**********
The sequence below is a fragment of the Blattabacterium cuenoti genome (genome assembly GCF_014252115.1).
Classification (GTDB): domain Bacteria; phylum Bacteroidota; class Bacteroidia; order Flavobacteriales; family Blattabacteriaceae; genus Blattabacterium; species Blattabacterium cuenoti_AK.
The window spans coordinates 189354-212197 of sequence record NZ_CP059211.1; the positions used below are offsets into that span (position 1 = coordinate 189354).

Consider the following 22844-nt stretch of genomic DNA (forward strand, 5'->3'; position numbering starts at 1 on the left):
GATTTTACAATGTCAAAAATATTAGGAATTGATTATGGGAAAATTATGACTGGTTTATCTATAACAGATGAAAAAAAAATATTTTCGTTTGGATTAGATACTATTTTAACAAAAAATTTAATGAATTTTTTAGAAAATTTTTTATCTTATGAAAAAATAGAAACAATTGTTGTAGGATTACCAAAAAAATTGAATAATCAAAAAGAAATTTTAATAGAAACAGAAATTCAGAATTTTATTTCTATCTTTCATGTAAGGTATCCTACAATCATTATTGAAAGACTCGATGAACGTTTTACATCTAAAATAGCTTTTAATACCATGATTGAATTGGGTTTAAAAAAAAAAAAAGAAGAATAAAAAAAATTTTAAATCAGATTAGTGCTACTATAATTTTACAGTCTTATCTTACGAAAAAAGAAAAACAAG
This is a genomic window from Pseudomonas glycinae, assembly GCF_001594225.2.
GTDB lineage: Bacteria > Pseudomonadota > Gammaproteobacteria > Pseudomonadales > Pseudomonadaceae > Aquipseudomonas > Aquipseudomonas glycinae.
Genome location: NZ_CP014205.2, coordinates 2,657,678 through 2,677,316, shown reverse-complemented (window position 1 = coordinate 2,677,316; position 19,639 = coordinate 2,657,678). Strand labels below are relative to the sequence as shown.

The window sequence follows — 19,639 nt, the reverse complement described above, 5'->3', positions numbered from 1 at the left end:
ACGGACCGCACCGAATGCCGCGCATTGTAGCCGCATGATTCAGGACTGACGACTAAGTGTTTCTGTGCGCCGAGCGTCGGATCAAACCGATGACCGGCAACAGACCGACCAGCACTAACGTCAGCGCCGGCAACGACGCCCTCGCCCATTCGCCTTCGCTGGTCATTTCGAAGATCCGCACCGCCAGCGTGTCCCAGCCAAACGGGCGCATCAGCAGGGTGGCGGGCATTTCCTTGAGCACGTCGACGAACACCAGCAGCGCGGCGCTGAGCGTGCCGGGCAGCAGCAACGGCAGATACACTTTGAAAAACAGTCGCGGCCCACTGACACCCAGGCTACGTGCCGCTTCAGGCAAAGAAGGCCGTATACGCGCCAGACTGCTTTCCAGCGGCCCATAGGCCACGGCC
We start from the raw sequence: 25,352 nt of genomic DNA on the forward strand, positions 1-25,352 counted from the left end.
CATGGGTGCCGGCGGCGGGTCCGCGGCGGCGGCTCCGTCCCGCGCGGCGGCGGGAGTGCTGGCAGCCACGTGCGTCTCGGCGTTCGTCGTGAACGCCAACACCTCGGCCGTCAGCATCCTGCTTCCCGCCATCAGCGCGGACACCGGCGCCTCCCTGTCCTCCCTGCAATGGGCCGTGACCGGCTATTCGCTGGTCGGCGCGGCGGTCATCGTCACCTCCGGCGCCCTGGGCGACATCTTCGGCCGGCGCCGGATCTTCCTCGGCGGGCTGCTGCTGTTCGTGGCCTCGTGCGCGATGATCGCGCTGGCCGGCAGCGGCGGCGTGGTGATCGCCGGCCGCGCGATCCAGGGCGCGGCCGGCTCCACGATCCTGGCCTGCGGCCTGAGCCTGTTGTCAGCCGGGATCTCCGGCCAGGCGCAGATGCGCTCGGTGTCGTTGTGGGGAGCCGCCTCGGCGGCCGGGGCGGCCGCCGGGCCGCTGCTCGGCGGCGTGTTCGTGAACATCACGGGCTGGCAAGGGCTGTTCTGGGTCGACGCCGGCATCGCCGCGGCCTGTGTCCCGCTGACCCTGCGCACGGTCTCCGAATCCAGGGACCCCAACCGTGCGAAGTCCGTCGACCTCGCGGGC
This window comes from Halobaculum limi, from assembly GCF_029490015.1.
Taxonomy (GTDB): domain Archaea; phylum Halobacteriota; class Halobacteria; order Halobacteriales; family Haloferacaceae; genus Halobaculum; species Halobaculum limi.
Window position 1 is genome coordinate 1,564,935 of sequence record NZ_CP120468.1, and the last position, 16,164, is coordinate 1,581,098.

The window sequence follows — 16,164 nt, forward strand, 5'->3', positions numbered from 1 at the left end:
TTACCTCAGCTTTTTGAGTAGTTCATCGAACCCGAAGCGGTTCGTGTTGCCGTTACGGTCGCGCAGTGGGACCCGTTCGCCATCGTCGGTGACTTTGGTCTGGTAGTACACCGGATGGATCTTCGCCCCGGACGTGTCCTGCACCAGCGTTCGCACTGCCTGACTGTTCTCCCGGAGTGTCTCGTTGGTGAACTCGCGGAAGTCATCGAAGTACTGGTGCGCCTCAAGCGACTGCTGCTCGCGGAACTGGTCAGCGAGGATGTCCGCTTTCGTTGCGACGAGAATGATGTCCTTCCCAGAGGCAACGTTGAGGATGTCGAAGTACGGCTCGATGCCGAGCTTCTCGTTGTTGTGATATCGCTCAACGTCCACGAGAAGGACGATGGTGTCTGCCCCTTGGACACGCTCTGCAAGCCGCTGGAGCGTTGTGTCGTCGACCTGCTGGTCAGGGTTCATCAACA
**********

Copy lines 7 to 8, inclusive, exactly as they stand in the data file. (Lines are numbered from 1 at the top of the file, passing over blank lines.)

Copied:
GTDB lineage: Bacteria > Pseudomonadota > Gammaproteobacteria > Pseudomonadales > Pseudomonadaceae > Aquipseudomonas > Aquipseudomonas glycinae.
Genome location: NZ_CP014205.2, coordinates 2,657,678 through 2,677,316, shown reverse-complemented (window position 1 = coordinate 2,677,316; position 19,639 = coordinate 2,657,678). Strand labels below are relative to the sequence as shown.